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BBC新闻附字幕:大批葡萄牙人考虑移民国外觅机会

发表时间:2011-12-31内容来源:VOA英语学习网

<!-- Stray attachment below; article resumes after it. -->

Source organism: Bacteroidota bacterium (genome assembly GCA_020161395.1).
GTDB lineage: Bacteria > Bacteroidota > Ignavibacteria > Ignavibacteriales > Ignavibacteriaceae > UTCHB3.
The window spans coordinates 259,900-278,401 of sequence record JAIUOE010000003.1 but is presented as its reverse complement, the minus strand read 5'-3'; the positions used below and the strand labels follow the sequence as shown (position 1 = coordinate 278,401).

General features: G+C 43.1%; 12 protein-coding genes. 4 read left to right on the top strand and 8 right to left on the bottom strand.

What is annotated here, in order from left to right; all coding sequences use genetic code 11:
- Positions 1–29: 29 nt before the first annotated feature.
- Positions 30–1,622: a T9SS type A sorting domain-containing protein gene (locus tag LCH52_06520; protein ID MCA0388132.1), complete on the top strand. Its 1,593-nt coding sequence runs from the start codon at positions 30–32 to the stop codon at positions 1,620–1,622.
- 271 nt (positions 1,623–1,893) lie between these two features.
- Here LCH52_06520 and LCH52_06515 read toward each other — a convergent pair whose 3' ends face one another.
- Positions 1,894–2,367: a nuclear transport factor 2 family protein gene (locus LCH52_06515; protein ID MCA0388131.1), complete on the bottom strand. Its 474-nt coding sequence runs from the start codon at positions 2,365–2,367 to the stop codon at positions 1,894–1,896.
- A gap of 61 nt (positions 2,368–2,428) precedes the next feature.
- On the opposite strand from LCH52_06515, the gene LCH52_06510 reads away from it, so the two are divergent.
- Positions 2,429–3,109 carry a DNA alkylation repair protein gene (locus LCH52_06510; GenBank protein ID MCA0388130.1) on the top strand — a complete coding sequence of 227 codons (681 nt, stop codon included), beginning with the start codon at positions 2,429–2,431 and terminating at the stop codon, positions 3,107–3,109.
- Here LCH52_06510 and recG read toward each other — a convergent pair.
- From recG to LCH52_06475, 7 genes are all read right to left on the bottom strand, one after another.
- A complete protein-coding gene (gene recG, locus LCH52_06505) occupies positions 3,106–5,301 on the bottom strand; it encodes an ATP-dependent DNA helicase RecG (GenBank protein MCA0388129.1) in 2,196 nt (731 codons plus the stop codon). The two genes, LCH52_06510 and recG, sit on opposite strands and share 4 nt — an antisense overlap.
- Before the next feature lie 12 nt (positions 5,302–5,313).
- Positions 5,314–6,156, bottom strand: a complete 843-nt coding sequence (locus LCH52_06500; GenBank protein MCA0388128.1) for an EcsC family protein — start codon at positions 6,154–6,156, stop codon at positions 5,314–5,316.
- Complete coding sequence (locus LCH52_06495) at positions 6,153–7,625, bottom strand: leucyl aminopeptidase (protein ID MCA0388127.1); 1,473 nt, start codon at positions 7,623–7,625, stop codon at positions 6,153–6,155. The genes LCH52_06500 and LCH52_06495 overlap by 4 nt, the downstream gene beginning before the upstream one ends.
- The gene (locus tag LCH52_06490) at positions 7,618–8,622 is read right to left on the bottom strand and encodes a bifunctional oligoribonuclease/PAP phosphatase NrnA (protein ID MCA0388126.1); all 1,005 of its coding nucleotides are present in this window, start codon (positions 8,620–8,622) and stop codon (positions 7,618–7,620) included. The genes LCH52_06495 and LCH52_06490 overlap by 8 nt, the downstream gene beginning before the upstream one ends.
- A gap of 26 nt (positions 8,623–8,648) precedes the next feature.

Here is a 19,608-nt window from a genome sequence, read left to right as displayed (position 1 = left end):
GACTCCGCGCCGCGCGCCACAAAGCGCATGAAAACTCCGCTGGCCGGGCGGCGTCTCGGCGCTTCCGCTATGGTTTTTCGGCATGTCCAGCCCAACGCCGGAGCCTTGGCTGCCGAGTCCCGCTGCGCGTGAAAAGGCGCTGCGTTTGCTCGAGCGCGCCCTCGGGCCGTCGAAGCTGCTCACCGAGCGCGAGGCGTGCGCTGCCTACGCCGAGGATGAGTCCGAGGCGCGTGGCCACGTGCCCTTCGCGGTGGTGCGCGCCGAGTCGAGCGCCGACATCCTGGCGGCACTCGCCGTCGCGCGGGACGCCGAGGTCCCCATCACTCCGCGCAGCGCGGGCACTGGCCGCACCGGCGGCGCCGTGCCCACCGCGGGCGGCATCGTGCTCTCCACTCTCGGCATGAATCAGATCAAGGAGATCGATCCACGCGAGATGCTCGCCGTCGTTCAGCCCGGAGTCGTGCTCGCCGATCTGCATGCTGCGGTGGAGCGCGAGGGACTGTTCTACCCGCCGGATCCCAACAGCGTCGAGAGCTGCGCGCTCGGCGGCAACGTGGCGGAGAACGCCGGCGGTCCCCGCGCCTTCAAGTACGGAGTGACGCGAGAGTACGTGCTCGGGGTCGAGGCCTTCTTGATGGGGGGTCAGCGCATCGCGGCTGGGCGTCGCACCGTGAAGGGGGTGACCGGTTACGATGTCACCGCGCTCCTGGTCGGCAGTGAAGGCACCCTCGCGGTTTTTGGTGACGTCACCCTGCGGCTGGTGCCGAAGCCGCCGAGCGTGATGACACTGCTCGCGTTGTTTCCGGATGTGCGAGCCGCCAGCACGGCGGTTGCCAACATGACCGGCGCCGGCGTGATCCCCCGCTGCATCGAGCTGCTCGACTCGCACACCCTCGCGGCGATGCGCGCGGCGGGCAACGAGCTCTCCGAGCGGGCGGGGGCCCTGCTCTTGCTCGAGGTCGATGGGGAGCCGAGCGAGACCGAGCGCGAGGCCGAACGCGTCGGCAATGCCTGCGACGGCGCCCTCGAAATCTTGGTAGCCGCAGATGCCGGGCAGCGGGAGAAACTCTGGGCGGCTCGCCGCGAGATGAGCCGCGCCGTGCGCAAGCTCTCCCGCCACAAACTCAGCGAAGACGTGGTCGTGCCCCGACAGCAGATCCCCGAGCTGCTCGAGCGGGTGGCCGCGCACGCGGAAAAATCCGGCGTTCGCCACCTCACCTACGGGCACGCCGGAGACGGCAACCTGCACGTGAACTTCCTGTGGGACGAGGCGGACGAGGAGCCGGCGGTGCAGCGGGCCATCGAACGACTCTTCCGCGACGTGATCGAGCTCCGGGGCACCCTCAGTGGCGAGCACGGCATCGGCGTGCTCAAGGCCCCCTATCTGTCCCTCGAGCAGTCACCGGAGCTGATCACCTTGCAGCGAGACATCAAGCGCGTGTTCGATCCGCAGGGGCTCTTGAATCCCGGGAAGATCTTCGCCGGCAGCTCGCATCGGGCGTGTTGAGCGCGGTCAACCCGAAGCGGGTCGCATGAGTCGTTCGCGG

BBC news with David Austin Thousands of Israelis have been taking part in a rally to condemn the behaviour of ultra-Orthodox Jews who want to enforce segregation between men and women. The Israeli President Shimon Peres said a minority in Israel was acting outrageously. Jon Donnison was at the rally in Beit Shemesh. By early evening, thousands of demonstrators had gathered in Beit Shemesh. There was anger at the growing influence of Israel's conservative ultra-Orthodox Jews and, in particular, their treatment of women. Local girls, some as young as eight, have been harassed supposedly for dressing immodestly. At tonight's rally, there was something of a party atmosphere, but many Israelis believe the country's character is at stake. The Israeli government - so often CRItical of religious extremism in Islamic countries - has ordered a crackdown on intolerance at home. The President of Afghanistan, Hamid Karzai, says he will allow the Taliban to open a liaison office in Qatar to try to help the peace process. However, Mr Karzai's office said there should be restrictions preventing any foreign intervention in peace talks. From Kabul, here's Caroline Wyatt. This is the first time that President Karzai has personally backed in public the idea of an office for the Taliban in the Gulf state of Qatar. It was a move he ruled out only a few weeks ago, infuriated that the US and Germany had been conducting negotiations over the location without consulting him. Early this month, Afghanistan withdrew its ambassador to Qatar in a signal of Kabul's displeasure. However, a statement from the presidential palace tonight said that if the Americans wanted to locate the office there, the Afghan government would agree in order to help the peace process. Tens of thousands of protesters in Syria have thronged the streets of Homs as Arab League observers visited the city to monitor a peace agreement. Opposition activists have accused the Syrian government of hiding tanks outside Homs to avoid detection by the Arab League mission. Jim Muir reports. It was baptism by fire for the Arab observers. After a meeting with the governor of Homs, they went to the city's Baba Amr district, which had been heavily pounded by security forces' tanks and artillery in recent days. There, the observers found themselves confronted by angry residents eager to show the damage and pools of blood. Even as they were talking, gunfire could be heard. The team is staying on in Homs, though its leader is returning to Damascus for meetings. Although he said it had been a good day and that both sides had responded, it's been a pretty mixed result, must have brought home to the observers how complex and deadly the situation is. Jim Muir Human rights activists in Egypt have welcomed a court order to stop the military from making female prisoners undergo virginity tests. The case was brought by a woman who said the army forced her to undergo a virginity test after she was arrested during a protest in Tahrir Square in March. World news from the BBC The lower house of the Indian parliament has passed a bill to create an anti-corruption ombudsman. The Prime Minister Manmohan Singh told MPs his government was determined to combat the problem. The vote came as the popular activist Anna Hazare began a fast in Mumbai to demand much tougher legislation against official corruption. Nigeria's top Muslim spiritual leader has sought to calm tensions after a series of deadly attacks on Christmas Day. The Sultan of Sokoto said he wanted to assure all Nigerians that there was no conflict between Muslims and Christians. He was speaking after a meeting with the country's President Goodluck Jonathan. The Islamist sect Boko Haram said it carried out the bombings, which killed around 40 people, most of them in a Roman Catholic church. An official estimate in Portugal suggests that more than 1% of the population may have emigrated this year. In a newspaper interview, a Portuguese minister said up to 120,000 people had left the country over the past 12 months. From Lisbon, here's Alison Roberts. Estimating emigration is notoriously hard in a European Union with free movement and with tens of thousands of Portuguese having the right to citizenship in countries such as Angola. But a host of recent indicators point to an exodus on a scale last seen in the early 1970s when Portugal was still at dictatorship. The latest wave of emigration includes many qualified workers, such as engineers. Even the prime minister has suggested that teachers who fail to get placed in schools here could try their luck abroad. His comments triggered a storm of protest. Alison Roberts With Kim Jong-il's funeral due to begin in the next few hours, North Korean media has been reporting supernatural events following the late leader's death. The communist party newspaper said owls had been weeping each day while Radio Pyongyang said an unidentified white bird was seen brushing off snow from his statue. That's the BBC news. 来自:VOA英语网 文章地址: http://www.tingvoa.com/html/20111231/61673.html
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